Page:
Defendants do not seriously contest plaintiff's standing to assert state law claims for wrongful death and survival, but base their attack upon her right to advance the alleged civil rights claims. The deceased son clearly suffered an injury to his Fourteenth Amendment right to life, but defendants contend that the Civil Rights Act of 1871, 42 U.S.C. § 1983, does not explicitly provide for the survival of a civil rights action.
Defendants' contention is without merit. Congress has provided that:
This provision has been held to fill the gap in § 1983 caused by the death of a victim by authorizing adoption of state survival statutes.
This conclusion derives from the history and purpose of the Civil Rights Acts as a means of redress for deprivations of constitutional rights. As the Court of Appeals explained in Brazier v. Cherry, 293 F.2d 401, 404 (5th Cir.), cert. denied, 368 U.S. 921, 7 L. Ed. 2d 136, 82 S. Ct. 243 (1961):
"[It] defies history to conclude that Congress purposely meant to assure to the living freedom from such unconstitutional deprivations, but that, with like precision, it meant to withdraw the protection of civil rights statutes against the peril of death. The policy of the law and the legislative aim was certainly to protect the security of life and limb as well as property against these actions. Violent injury that would kill was not less prohibited than violence which would cripple." [Footnote omitted.]
The line of cases reaching this conclusion has been cited with approval by the Supreme Court. See Moor v. County of Alameda, 411 U.S. 693, 702-03 n. 14, 36 L. Ed. 2d 596, 93 S. Ct. 1785 (1973).
Pennsylvania law provides for the survival of actions. Pennsylvania Survival Act, 20 Pa. C.S.A. §§ 3371 et seq. It is therefore clear that plaintiff may sue in her representative capacity to redress deprivations of decedent's civil rights and that, in so doing, she stands in decedent's place and has standing to assert this action.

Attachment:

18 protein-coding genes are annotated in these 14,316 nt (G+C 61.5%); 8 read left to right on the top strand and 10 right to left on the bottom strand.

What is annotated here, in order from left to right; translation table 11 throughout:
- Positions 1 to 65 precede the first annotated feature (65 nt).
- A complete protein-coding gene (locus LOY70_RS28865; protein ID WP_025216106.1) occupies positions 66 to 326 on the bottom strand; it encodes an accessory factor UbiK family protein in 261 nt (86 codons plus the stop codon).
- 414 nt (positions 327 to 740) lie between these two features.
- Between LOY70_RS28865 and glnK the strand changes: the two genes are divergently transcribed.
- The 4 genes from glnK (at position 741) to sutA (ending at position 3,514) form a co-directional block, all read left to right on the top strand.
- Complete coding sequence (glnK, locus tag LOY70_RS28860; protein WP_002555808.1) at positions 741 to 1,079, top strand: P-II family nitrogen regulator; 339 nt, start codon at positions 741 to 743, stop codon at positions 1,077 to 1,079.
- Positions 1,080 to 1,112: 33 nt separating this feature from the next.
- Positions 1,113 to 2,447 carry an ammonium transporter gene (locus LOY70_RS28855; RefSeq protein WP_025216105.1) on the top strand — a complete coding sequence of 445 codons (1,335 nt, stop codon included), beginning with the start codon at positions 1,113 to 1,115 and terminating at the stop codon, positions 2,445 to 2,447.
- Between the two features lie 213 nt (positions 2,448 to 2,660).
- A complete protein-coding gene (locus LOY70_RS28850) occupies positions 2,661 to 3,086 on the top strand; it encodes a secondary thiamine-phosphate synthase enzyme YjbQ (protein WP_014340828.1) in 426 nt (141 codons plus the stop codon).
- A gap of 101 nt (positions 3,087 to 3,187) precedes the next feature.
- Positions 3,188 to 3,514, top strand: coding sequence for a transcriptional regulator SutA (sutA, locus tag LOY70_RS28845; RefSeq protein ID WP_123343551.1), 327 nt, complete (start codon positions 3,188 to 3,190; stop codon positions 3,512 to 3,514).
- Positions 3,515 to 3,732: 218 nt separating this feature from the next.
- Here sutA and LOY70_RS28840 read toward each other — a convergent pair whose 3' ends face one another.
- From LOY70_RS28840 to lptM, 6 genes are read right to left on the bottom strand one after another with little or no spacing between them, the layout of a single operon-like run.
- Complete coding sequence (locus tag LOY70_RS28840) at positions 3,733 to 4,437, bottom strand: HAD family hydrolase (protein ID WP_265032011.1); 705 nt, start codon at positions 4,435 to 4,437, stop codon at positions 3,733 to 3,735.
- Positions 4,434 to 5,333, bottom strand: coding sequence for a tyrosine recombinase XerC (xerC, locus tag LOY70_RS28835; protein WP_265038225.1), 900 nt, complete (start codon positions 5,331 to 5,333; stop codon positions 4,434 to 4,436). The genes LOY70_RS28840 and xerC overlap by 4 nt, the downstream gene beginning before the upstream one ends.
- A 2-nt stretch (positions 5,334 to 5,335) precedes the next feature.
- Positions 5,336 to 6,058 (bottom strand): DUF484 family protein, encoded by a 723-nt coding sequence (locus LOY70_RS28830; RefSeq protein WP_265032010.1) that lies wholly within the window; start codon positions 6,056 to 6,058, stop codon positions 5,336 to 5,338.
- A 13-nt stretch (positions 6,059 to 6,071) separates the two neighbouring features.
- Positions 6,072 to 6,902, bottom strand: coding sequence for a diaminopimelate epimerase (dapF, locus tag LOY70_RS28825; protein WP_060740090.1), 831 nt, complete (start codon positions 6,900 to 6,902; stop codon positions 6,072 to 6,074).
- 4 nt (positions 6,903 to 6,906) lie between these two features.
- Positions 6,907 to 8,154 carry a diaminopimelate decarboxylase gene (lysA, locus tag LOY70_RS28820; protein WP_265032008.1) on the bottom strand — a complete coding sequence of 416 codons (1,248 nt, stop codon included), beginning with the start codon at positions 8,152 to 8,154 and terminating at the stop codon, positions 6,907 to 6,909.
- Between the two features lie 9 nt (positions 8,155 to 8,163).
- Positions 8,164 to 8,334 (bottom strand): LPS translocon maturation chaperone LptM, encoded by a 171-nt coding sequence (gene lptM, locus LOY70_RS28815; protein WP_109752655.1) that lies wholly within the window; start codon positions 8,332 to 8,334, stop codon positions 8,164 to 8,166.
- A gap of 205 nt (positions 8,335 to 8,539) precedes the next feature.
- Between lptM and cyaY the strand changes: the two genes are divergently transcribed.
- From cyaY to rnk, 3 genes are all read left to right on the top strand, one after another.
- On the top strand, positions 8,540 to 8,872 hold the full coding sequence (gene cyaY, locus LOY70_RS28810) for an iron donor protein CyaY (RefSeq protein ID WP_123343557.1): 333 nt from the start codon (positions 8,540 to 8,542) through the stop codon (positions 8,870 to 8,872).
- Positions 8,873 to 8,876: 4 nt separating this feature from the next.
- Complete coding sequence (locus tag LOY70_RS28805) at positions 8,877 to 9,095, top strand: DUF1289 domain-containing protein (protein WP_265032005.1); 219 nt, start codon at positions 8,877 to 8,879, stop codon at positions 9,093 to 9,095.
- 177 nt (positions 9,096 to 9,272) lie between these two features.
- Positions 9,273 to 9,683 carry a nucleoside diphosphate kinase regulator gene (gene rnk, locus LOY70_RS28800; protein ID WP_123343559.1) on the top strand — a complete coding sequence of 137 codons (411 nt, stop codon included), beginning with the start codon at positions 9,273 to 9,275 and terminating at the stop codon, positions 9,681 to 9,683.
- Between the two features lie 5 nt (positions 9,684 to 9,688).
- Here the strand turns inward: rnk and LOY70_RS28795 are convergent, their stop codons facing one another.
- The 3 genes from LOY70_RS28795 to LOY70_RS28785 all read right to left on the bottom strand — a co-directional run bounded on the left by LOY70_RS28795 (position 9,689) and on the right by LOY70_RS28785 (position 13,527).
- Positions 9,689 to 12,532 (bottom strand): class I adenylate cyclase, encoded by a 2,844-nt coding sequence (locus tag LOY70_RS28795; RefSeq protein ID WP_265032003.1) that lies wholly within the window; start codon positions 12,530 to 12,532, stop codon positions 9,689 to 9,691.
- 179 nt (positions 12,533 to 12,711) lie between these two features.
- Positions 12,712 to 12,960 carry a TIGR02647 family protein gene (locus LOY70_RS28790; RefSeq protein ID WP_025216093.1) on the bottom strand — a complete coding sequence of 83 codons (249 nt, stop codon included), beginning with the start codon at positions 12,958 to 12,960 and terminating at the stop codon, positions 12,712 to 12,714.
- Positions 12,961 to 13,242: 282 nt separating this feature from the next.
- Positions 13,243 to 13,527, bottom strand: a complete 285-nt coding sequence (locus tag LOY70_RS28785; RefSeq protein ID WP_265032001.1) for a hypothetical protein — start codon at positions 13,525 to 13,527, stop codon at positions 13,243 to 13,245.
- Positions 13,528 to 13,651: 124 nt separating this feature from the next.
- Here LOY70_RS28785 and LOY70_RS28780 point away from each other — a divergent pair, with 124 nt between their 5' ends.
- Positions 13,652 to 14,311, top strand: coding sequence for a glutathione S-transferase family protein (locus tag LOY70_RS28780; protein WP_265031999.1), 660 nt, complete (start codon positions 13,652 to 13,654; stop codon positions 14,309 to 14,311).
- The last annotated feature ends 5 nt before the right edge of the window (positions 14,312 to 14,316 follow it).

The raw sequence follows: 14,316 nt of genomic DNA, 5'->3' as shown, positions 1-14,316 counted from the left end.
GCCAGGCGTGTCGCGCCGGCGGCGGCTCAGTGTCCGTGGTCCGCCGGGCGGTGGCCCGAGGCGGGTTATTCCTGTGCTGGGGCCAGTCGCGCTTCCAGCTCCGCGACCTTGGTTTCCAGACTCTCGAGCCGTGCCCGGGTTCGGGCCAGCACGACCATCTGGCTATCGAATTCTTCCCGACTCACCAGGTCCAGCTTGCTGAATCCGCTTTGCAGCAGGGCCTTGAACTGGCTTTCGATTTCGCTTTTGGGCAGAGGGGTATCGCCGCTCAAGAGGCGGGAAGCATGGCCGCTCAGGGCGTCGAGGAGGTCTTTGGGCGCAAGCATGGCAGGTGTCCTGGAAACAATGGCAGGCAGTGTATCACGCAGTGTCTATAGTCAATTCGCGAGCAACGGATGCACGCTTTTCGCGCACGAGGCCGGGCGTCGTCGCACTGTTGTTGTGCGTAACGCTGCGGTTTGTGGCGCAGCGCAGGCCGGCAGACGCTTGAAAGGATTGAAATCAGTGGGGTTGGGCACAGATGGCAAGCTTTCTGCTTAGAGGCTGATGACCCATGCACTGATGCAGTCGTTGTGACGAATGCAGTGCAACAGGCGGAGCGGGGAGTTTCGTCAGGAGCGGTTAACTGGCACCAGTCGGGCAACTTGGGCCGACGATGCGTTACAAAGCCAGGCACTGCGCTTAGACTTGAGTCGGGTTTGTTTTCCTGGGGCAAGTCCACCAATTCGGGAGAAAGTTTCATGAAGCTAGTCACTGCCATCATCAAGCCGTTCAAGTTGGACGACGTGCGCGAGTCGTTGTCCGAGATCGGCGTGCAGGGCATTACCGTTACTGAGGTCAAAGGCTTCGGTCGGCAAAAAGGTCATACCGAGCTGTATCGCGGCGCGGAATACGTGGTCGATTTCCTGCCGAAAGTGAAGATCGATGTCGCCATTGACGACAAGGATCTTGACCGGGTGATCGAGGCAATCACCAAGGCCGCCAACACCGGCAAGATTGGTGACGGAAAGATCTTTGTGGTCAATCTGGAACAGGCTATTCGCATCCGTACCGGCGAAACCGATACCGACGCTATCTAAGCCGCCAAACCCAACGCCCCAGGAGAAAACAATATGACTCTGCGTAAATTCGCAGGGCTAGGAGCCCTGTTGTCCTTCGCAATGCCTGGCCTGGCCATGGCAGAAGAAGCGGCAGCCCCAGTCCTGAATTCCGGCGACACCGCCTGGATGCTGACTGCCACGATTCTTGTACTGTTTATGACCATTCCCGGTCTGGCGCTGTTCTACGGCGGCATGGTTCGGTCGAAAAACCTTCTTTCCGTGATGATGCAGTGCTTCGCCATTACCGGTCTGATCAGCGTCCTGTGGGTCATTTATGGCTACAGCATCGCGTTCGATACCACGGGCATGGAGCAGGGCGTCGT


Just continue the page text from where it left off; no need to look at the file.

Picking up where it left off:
In suing in her own behalf to redress deprivations of her constitutional rights, the mother plaintiff relies on Mattis v. Schnarr, 502 F.2d 588 (8th Cir. 1974), which holds that a parent has standing to bring a civil rights action to redress deprivation of the constitutional right to parenthood when a child is fatally shot by a police officer.
Standing to assert deprivation of a constitutional right to parenthood has not been decided by the Third Circuit, but in Denman v. Wertz, 372 F.2d 135 (3d Cir.) (per curiam), cert. denied, 389 U.S. 941, 19 L. Ed. 2d 293, 88 S. Ct. 300 (1967), the Court did consider a related issue. Denman was an action for interference with a parent's right to access to his children. Denman, who was estranged from his wife, took his children from the custody of his wife in Ohio and attempted to transport them to Massachusetts. As the children were passing through Pennsylvania, they were picked up by the police and returned to their mother. Denman sued under the Civil Rights Act of 1871, 42 U.S.C. §§ 1983, 1985. The Court of Appeals held that Denman had failed to allege that he himself was deprived of any federal rights, and affirmed dismissal of the action. Relying upon Denman, two of my learned colleagues have held that a parent may not maintain a civil rights action for the wrongful death of a child.
Although their decisions have given me pause, I nevertheless conclude that Denman is not controlling. Denman had no legal right to custody of the children. He had abducted and unlawfully taken the children away from their mother, to whom legal custody had been awarded. In taking the children, the police did not deprive Denman of any right. That situation is simply inapposite to the total deprivation of parental rights caused by death in the instant case. I believe that when directly confronted with the issue, the Third Circuit will adopt the persuasive reasoning of the Eighth Circuit and conclude that the killing of a child deprives the parents of a fundamental constitutional right for which the parents may obtain redress. Plaintiff has standing to bring this action in her own behalf.
Defendants in Zuber have not raised the question but, insofar as this is an action for deprivation of constitutional rights, the standing of the minor plaintiff's father and sister to bring this action in their own behalf is in issue. Resolution of the issue turns on whether these plaintiffs have themselves been deprived of a constitutional right. See generally O'Malley v. Brierley, 477 F.2d 785 (3d Cir. 1973).
Unlike Jones v. McElroy, Zuber is not an action for death of a child; it is for non-fatal injuries to a child. Total deprivation of the right to parenthood is therefore not involved and no other constitutional right of the minor plaintiff's father is implicated. As for the sister, I am aware of no case explicating a constitutional right to the well being of a sibling. I therefore hold that the child's father and sister do not have standing to maintain this civil rights action in their own behalf.
III. Are Municipalities subject to suits for damages for violation of civil rights?
Section 1 of the Fourteenth Amendment ...